Providing accounting, tax and business advice in London and the South East since 1882.
Wilkins Kennedy was founded in 1882 in the City of London by Thomas Kennedy. As well as Kennedy's name, one other feature that has remained constant throughout our history has been our dedication to client service.
Over the years, we've been proud to work with hundreds of clients across many sectors, in businesses of all shapes and sizes. We've even seen a few famous faces along the way, such as the iconic British author, Sir Arthur Conan Doyle, creator of the classic Sherlock Holmes character.
There have been some testing times too. A former apprentice, who joined the firm during the Second World War, remembers walking along London's Embankment to deliver papers to a client. As he walked, air-raid sirens wailed and buildings collapsed as bombs dropped all around. But, other than taking brief shelter in one of London's underground stations, the apprentice carried on with pragmatic determination.
That same former apprentice said that, at the time, the London office had been bomb-damaged, so staff were temporarily working from the living room of one of the partner's homes - who had a tendency for working in his dressing gown all day long!
Despite the adversity, we are proud to be here nearly 140 years later to tell our tale of success and growth.
Thomas Kennedy's practice has grown into a full-service accountancy firm with more than 700 staff and partners over 18 offices across the South East. In September 2018 Wilkins Kennedy joined Baldwins, one of the UK's fastest-growing accountancy groups, which is a subsiduary of CogitalGroup, an international business services group focused on entrepreneurial and private businesses.
Wilkins Kennedy - historical timeline
|1882||Firm is founded by Thomas Kennedy at 11 Old Jewry Chambers in the City of London. Kennedy listed his practicing firm with the ICAEW as Kennedy & Hobbs.|
|1892||The firm changes its name to Thomas Kennedy & Co.|
|1901||Charles Fox FCA, joins forces with Thomas Kennedy to create the firm T. Kennedy & C. Fox.|
|1907||Kennedy and Fox link together with Oldfield Brothers & Co. to create Kennedy, Fox, Oldfield & Co., a name that would stay until the 1960s, when the firm became Wilkins Kennedy.|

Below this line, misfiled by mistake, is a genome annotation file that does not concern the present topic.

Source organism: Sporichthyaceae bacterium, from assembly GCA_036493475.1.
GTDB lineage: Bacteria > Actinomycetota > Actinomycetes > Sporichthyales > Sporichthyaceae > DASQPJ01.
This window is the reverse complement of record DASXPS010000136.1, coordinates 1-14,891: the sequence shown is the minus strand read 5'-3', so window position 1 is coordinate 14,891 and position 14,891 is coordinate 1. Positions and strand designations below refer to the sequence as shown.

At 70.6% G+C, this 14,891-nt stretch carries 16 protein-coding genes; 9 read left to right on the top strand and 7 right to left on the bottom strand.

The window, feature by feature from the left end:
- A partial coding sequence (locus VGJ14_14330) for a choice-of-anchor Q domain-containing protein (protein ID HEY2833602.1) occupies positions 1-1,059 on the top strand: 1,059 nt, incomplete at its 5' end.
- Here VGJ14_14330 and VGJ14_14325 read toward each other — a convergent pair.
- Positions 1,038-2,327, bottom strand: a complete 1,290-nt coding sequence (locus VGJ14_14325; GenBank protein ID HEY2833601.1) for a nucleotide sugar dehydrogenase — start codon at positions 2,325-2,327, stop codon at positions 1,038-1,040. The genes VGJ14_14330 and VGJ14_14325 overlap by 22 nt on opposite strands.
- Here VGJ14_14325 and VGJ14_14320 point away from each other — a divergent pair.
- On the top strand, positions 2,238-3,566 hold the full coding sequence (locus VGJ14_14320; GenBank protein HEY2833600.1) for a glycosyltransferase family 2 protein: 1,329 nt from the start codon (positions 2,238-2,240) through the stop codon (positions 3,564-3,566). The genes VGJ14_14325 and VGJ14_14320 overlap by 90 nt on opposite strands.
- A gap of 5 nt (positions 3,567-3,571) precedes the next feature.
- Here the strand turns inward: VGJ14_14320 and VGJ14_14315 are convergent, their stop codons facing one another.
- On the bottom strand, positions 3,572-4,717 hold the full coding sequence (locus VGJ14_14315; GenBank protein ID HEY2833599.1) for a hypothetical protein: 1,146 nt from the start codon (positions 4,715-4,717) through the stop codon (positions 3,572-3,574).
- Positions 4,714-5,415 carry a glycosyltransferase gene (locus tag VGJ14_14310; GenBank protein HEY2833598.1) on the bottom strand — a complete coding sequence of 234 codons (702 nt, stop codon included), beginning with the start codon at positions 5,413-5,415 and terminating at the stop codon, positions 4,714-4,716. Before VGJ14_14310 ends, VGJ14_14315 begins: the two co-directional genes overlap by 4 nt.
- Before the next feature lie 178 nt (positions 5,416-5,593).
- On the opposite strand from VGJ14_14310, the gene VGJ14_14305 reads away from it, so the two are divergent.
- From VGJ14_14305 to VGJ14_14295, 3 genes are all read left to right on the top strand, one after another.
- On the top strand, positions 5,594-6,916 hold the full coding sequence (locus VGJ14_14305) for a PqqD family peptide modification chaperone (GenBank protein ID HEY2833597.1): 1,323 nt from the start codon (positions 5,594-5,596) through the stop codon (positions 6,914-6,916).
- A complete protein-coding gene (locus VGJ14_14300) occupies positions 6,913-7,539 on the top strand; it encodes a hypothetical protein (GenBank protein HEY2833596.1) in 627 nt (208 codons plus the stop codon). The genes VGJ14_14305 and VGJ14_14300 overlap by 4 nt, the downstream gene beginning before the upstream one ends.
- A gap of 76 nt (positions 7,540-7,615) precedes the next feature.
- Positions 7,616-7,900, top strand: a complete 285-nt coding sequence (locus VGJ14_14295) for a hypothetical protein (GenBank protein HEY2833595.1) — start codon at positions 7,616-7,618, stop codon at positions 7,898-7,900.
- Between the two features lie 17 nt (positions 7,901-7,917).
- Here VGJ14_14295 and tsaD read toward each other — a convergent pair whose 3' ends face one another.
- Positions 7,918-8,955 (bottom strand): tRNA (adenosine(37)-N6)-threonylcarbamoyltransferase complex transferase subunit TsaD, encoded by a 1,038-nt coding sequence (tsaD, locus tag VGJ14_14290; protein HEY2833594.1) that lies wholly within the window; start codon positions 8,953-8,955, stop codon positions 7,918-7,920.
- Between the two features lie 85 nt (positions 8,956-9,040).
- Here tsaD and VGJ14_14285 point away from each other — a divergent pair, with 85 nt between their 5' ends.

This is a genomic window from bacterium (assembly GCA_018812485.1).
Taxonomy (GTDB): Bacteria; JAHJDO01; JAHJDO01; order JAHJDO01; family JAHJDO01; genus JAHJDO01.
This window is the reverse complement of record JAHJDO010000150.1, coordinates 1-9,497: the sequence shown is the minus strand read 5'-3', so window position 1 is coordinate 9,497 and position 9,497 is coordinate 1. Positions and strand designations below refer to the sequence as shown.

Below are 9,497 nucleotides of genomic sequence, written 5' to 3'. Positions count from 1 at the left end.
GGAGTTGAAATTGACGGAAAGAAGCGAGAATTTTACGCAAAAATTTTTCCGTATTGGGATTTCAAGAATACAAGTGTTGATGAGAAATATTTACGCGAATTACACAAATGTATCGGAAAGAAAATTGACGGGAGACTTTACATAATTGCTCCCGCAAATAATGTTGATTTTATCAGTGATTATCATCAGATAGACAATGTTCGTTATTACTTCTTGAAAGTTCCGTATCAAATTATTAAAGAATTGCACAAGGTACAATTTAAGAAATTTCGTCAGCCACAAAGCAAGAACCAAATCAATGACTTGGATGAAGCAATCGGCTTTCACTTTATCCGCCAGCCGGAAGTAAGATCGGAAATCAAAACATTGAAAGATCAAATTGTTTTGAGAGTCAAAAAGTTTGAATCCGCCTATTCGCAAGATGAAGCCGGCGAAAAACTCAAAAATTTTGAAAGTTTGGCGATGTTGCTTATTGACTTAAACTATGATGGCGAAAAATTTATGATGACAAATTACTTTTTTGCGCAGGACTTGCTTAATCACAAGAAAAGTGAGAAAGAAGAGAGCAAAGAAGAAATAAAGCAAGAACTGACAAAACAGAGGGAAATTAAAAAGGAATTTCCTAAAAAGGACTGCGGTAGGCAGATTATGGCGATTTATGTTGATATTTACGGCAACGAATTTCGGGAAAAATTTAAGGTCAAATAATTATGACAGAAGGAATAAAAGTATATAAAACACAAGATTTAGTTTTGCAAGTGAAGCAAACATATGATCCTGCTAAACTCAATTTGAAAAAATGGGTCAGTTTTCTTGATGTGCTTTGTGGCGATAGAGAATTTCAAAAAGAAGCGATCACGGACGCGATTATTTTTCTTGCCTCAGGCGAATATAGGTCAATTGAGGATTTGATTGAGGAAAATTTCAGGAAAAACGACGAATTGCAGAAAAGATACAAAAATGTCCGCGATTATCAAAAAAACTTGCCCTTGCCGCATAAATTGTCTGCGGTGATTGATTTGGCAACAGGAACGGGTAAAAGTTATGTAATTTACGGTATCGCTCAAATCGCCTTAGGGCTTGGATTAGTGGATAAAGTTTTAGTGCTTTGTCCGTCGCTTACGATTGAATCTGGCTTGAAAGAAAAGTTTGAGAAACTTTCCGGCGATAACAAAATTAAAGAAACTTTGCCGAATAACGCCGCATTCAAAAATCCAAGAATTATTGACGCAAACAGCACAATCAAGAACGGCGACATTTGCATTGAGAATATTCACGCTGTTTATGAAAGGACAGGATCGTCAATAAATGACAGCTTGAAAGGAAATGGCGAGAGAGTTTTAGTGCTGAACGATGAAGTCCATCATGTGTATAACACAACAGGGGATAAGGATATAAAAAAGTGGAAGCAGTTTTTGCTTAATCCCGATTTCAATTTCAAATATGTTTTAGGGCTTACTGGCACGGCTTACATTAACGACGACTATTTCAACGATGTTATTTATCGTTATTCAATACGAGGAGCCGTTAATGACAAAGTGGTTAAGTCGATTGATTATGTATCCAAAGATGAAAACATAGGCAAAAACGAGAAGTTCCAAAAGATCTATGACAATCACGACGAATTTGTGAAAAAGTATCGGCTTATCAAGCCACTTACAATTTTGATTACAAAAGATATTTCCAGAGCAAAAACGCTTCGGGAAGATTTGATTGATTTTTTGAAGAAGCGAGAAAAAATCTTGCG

|1935||Charles Fox’ obituary is listed in the 23 November edition of The Accountant. His son, Geoffrey Charles Fox, was serving his articles under his father at the time of Charles Fox’ death. Geoffrey Fox sadly died in a car accident on 8 October 1959, aged 49.|
|1962||Eric Wilkins and Harold Hassell of Wilkins Hassell & Co. merged with Kennedy, Fox, Oldfield & Co., to create Wilkins Kennedy & Co in 1962. As well as a London office, there were two other offices in Southend and Amersham. The office at 1 Nelson Street in Southend is where the site remains today.|
|1979||After the name Wilkins Kennedy is born, a period of growth followed. Several mergers in London brought the office to Bridge House, where the office remains to this day.|
|1982||Merger with Spain brothers introduces a new office in Orpington.|
|1996||Merger with BRB gives Wilkins Kennedy a new office in Egham as well as a specialist insolvency department.|
|2001||Merger with Hughills creates new offices in Cambridge and Waltham Cross (which subsequently becomes the Hertford office).|
|2007||Merger with Jordan Brooks creates new offices in Winchester and Romsey. Merger with Young & Co creates a new office in Guildford, and merger with Bridgers creates a new office in Reading.|
|2008||Merger with Finn-Kelcey & Chapman creates a new Ashford office.|
|2013||Merger with CW Fellowes creates new offices in Southampton and Portsmouth.|
|2016||Lakin Clark merger creates a new Canterbury office and another merger later that year with Day, Smith & Hunter creates new Maidstone office.|
|2017||Wilkins Kennedy acquires a new office in Newbury, following a merger with Griffins.|
|2018||A merger with M R Salvage creates a Bourne End office. The firm now has approximately 700 staff and partners over 18 offices, bringing the turnover to £55 million.|